Too small or too thin and the stalks won’t have enough flavor or sweetness.
Interestingly, while we think of rhubarb as having a deep red, almost purple color, it can actually be different colors, depending on the variety. You should pay more attention to the length of the rhubarb than the color when deciding if it is ripe or not.
What happens if you don’t harvest rhubarb?
Overall, nothing bad will happen to your rhubarb plant if you decide not to harvest it. As it is a perennial, it will still come back the following year.
However, rhubarb has a very long harvest period that can last around eight weeks. There’s a good chance that at some point you or your neighbors will have some use for rhubarb.
One thing to consider is that your rhubarb plant should be harvested to avoid overcrowding. However, if you don’t get around to harvesting, it won’t be too detrimental to the plant.
Finally, even if your rhubarb plant still has stalked, come mid-summer you will want to stop harvesting it. While there was a myth that rhubarb becomes poisonous, this, thankfully, isn’t true.
The reason to stop harvesting rhubarb is that it eventually becomes woody in texture and bitter in taste. Furthermore, it takes a lot of energy and nutrients to continually produce edible stalks.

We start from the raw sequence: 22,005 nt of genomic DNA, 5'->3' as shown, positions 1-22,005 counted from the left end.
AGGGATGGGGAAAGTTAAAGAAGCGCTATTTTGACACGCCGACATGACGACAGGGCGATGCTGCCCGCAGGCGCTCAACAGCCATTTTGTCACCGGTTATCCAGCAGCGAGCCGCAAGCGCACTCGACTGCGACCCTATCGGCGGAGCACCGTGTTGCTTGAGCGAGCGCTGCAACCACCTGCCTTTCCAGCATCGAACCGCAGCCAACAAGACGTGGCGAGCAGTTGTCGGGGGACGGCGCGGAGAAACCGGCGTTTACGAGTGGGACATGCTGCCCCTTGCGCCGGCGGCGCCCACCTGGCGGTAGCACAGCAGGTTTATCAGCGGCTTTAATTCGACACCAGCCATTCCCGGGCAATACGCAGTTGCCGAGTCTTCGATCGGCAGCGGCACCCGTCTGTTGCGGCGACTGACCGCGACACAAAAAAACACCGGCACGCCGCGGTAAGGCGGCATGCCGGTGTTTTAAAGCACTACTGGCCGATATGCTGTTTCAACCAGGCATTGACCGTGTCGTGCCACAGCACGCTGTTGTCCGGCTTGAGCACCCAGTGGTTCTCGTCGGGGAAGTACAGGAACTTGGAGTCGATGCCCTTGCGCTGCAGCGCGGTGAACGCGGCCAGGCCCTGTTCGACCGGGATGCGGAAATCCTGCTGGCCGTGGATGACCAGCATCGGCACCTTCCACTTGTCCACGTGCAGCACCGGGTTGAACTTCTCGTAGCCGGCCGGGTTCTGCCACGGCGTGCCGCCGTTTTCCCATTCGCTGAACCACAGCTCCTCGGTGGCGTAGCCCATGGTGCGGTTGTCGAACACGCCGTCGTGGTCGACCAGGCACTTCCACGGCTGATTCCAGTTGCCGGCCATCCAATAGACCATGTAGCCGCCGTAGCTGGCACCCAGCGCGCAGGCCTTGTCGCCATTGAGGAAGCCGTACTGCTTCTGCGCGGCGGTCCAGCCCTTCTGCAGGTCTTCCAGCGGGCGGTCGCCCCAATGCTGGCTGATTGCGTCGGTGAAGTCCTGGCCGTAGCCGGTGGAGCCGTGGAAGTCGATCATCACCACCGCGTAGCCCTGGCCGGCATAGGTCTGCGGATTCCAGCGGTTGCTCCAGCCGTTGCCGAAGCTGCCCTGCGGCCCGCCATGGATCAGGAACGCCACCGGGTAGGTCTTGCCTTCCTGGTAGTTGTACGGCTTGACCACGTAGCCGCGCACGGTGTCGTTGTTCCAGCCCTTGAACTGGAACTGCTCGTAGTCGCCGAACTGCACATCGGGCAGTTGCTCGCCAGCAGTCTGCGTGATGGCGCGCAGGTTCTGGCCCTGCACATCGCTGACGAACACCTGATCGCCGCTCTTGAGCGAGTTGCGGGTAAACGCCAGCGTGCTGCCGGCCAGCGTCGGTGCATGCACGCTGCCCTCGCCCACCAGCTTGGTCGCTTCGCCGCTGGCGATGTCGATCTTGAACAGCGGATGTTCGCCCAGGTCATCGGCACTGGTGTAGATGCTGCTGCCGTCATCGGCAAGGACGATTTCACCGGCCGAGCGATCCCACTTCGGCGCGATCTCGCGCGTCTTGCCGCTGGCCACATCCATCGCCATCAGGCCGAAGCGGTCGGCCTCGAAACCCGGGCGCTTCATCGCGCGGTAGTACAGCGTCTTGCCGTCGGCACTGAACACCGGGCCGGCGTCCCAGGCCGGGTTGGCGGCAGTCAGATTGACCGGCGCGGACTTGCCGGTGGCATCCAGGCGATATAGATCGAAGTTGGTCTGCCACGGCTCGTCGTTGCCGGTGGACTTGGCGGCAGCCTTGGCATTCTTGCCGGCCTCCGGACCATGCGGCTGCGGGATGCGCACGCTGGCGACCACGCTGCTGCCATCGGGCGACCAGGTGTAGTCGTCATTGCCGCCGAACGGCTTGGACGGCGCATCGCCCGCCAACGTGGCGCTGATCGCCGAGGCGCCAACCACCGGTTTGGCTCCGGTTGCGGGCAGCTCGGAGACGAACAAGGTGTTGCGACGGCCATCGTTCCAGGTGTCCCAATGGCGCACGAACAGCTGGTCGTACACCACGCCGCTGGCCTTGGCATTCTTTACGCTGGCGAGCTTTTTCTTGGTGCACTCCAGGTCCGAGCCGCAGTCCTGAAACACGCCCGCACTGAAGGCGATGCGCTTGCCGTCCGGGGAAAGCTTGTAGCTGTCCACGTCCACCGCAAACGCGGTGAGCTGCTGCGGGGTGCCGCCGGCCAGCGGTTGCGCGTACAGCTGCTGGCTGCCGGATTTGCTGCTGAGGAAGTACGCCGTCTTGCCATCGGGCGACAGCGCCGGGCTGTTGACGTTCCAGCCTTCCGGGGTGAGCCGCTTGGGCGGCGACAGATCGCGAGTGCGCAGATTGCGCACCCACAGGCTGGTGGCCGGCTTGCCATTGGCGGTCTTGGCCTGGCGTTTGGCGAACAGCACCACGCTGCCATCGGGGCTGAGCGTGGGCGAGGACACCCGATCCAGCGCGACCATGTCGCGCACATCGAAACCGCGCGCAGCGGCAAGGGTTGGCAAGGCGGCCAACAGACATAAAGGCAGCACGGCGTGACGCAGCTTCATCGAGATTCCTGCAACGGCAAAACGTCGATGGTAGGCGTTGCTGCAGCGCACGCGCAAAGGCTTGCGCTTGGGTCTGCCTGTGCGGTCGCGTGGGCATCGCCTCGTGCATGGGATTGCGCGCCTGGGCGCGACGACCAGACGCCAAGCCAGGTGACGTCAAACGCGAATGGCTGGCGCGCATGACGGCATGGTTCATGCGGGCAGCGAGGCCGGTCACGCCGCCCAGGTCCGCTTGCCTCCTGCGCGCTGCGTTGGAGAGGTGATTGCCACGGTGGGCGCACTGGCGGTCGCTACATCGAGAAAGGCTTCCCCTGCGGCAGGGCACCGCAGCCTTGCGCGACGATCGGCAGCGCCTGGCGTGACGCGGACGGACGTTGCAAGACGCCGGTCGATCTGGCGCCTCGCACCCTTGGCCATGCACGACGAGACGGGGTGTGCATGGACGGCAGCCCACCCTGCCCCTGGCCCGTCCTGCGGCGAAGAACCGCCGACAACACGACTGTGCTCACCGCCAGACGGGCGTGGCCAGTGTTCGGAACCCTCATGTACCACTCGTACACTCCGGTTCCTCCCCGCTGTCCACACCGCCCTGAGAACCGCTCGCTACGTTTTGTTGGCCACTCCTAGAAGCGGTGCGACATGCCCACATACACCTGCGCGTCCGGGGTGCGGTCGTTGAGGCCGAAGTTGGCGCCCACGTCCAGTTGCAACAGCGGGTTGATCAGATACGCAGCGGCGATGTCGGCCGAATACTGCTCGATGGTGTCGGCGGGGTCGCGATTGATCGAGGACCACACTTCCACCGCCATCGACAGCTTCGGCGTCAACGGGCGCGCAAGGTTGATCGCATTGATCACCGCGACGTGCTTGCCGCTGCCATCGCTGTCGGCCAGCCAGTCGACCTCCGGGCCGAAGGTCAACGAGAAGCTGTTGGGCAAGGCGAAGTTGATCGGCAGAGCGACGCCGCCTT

At some point, your plant will need a break so it can begin storing its nutrients for the following year. By the end of July, rhubarb season will be over.
How to harvest rhubarb?
The harvest period for rhubarb is a whopping eight to nine weeks long, so you can really enjoy rhubarb for quite a while. Rhubarb will be ready in late spring and continue to be ready to pick until mid-summer.
Once the rhubarb stalks are 12 to 18 inches tall, it’s time to start harvesting. This should be around May or June, depending on how warm your climate is.
How to harvest rhubarb is a bit of a debate, involving twisting versus cutting. Many expert gardeners have the ability to simply twist the plant but if you aren’t sure, cutting is still ok.